Jon Heyman of Sports Illustrated reported earlier this month that the Padres were looking into signing catcher Bengie Molina to serve as a backup to Nick Hundley but found the veteran free agent to be in “retirement mode.”
He remains in that “mode.”
Molina told Kevin Davidoff of Newsday this weekend that he has not yet filed retirement papers and is open to returning if the right situation were to present itself, but also that playing baseball is not something he is thinking about right now.
Molina has a wife and three daughters who have seen him only sparingly over the past 13-plus years.
“A lot of my teammates and friends want me to come back,” Molina said. “I love the game. It gave me life … I wish I could be playing right now. But I’ve got other priorities right now. It could be how Pedro [Martinez] did it halfway through (2009), something like that. It’s not like I’m planning on doing that. If it comes up, and I’m ready to go, I’ll do it.”
Molina, 37 in July, batted just .249 with a .297 on-base percentage and five home runs across 118 games last season. He did, however, slug 20 home runs in 2009 for San Francisco.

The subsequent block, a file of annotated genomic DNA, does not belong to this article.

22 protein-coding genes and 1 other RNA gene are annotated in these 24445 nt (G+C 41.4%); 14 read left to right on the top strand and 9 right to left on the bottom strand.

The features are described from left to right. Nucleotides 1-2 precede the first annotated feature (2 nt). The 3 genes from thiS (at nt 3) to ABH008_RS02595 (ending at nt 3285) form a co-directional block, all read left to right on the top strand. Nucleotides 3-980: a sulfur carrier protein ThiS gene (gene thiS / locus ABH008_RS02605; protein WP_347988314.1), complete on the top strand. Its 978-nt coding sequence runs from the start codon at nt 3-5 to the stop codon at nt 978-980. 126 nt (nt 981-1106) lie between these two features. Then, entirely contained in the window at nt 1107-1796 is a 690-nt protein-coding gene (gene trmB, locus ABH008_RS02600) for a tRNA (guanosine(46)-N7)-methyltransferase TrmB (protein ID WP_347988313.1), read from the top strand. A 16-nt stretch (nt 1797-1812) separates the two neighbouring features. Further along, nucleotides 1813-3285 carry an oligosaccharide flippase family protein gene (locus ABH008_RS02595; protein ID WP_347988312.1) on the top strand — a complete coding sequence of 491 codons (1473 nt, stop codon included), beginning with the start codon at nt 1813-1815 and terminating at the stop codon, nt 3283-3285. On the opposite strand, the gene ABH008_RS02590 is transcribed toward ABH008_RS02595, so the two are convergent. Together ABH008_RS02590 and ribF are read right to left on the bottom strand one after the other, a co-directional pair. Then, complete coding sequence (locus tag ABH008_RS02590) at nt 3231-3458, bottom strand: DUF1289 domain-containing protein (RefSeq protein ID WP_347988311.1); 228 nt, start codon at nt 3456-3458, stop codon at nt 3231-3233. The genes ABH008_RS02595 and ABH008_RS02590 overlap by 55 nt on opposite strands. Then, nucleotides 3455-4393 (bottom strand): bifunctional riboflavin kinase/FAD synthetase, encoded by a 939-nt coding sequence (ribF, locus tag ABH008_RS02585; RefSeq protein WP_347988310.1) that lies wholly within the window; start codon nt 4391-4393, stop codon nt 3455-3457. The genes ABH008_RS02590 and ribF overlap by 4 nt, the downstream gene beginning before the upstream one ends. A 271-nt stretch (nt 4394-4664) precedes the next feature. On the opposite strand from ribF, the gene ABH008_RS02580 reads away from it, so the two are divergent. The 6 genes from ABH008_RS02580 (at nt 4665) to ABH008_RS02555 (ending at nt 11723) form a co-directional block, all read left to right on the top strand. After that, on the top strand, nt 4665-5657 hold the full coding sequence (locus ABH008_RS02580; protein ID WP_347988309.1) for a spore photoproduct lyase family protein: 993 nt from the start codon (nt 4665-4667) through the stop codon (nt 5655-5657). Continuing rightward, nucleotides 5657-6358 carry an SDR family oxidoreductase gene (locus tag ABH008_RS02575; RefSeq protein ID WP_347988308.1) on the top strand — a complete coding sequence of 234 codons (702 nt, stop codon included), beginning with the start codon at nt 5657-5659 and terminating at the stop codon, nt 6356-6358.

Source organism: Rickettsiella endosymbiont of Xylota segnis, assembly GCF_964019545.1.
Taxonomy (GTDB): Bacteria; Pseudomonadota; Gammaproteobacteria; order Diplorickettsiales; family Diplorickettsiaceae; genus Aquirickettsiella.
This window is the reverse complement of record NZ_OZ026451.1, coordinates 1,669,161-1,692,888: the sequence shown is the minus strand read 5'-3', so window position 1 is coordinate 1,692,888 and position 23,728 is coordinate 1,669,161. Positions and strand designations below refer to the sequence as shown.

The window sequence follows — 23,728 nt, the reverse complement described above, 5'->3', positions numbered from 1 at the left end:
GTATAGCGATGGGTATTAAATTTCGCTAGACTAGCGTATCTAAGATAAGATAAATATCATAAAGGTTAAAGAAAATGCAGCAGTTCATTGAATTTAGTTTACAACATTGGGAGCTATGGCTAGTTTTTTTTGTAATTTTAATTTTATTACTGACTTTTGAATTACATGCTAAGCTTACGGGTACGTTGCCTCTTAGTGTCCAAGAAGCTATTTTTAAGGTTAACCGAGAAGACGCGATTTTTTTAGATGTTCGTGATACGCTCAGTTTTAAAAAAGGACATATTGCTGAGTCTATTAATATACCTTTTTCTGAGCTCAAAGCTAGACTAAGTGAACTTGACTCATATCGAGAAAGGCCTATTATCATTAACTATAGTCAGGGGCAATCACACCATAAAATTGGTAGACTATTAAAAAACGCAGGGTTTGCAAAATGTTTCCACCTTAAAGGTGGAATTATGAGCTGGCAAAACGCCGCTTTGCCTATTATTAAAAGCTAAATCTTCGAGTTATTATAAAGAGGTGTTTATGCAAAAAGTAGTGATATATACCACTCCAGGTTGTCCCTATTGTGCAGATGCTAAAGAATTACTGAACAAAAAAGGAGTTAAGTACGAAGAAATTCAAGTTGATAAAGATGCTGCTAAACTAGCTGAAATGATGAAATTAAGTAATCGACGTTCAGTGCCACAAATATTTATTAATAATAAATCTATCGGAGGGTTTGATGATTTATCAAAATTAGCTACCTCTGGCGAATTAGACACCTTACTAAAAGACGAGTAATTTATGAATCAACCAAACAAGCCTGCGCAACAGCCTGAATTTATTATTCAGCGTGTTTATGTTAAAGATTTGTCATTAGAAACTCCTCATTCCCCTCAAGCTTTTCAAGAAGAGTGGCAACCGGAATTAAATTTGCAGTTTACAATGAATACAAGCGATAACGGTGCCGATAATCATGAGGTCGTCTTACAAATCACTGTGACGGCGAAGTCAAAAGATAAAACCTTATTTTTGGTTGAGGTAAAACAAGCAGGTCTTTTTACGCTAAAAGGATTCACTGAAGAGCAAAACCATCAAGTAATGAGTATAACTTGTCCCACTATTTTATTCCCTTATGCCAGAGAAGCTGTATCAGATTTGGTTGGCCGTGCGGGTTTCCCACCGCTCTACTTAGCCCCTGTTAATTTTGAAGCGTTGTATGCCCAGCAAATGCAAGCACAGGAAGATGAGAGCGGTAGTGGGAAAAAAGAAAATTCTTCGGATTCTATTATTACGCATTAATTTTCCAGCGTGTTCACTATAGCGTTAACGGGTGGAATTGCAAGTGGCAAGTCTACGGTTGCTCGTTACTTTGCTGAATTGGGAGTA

The Phillies have signed free agent outfielder Michael Saunders.
Saunders was an All-Star in 2016 due to his wonderful start, but he cratered in the second half of the season. Overall is numbers looked good — he hit 24 homers and posted a line of .253/.338/.478, but his second half line was .178/.282/.357 in 58 games. He’s not the best defender around either.
The Phillies could use him, however, and if he has another red hot first half, there’s a decent chance they could flip him if they wanted to.
It was first reported that the Blue Jays and Jose Bautista were close to a deal last night. Now Ken Rosenthal reports that the deal is near completion. It will likely a two-year contract in the $35-40 million range.
Bautista had a tough 2016, hitting .234/.366/.452 with 22 home runs and 69 RBI, and some clubs likely considered a long-term deal for the 36-year-old too risky, this leading to the relative lack of reported interest in Bautista by other clubs. But back-to-back ALCS appearances by the Jays and the success and popularity Bautista has experienced in Toronto make his re-signing there a pretty sensible move for all involved.
The Jays, who already lost Edwin Encarnacion to free agency, get their slugger back on a short term deal. Unlike anyone else, they don’t have to give up the draft pick attached to him via the qualifying offer. Bautista, in turn, will make, on average, more than he would’ve made on the qualifying offer if he would’ve accepted it and a raise over the $14 million he made in 2016.